• Ryan White Comprehensive AIDS Resources Emergency Act (Ryan White CARE Act of 1990) is the largest federally funded program in the country for people with HIV/AIDS, which is considered a disability under the ADA. The act sought funding to improve availability of care for low-income, uninsured and under-insured people with HIV/AIDS and their families. The act funds treatment when no other resources are available and provides care to hundreds of thousands of people.
  • Combating Autism Act of 2006 is a bill to increase research, screening, intervention and education regarding autism. This bill is meant to increase awareness, reduce barriers to screening and diagnosis, and train professionals to utilize valid and reliable screening tools to diagnose or rule out and provide evidence-based interventions for children with Autism Spectrum Disorder (ASD) and other developmental disabilities.
  • The Americans with Disabilities Act Amendments Act (ADAAA) of 2008 was enacted to remedy our courts’ misinterpretation of the ADA’s definition of disability. Courts restricted the definition so much that it became extremely difficult for a person to bring a successful ADA claim. In response, Congress passed the ADAAA to ensure that courts could no longer restrict disability rights in this way.

As Vice President, Biden Kept His Promises to the Disability Community

Biden claps his hands in front of an American Flag
photo credits: Today Show

When President. Barack Obama and Biden campaigned for their presidency and vice presidency in 2008, they made an extensive list of promises to Americans with disabilities. Impressively, they managed to keep many of these pledges. While they were unsuccessful in achieving several of their goals, it often was due to a lack of support in the Senate. Most notably, Obama and Biden were unable to convince Congress to vote for the U.S. ratification of the U.N. Convention on the Rights of Persons with Disabilities. Nevertheless, the following is a non-inclusive list of Biden’s most significant achievements for the disability community as the Vice President:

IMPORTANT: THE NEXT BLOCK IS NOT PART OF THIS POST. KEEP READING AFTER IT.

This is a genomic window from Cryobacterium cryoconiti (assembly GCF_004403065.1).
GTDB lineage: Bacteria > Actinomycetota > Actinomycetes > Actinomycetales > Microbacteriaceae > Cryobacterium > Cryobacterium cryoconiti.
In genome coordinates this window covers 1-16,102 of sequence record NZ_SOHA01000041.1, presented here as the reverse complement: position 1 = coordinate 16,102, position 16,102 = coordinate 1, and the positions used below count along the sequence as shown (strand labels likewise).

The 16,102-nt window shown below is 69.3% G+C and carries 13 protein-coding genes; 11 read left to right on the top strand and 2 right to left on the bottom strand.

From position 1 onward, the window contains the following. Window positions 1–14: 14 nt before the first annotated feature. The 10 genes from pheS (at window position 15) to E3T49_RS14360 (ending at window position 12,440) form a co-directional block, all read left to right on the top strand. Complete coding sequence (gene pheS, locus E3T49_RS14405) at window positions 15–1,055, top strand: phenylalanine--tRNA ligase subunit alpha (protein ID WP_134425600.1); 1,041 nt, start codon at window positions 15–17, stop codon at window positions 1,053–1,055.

• The Patient Protection and Affordable Care Act (“Obama Care”) of 2010 is the largest universal healthcare law in American History. The Act established required minimum coverage, including for mental health and substance use related needs, and made it illegal for any health insurer to discriminate on the basis of pre-existing conditions. This, in turn, gave many people with disabilities the freedom to enter the workforce and relinquish their social security disability benefits without the fear of losing their healthcare.
  • The Workforce Innovation and Opportunity Act (WIOA) of 2014 provides comprehensive change to a number of employment and education-related programs, including services for people with physical, intellectual, and developmental disabilities. “WIOA represents the intersection of hope and history for our nation’s 21 million working-age people with disabilities,” said RespectAbility’s Policy Director Philip Kahn-Pauli, whose team responded to WIOA implementation plans in all 50 states. “By making strategic investments and expanding the accessibility of the workforce system, this law was intended to create pathways to independence and careers for many people with barriers to employment.”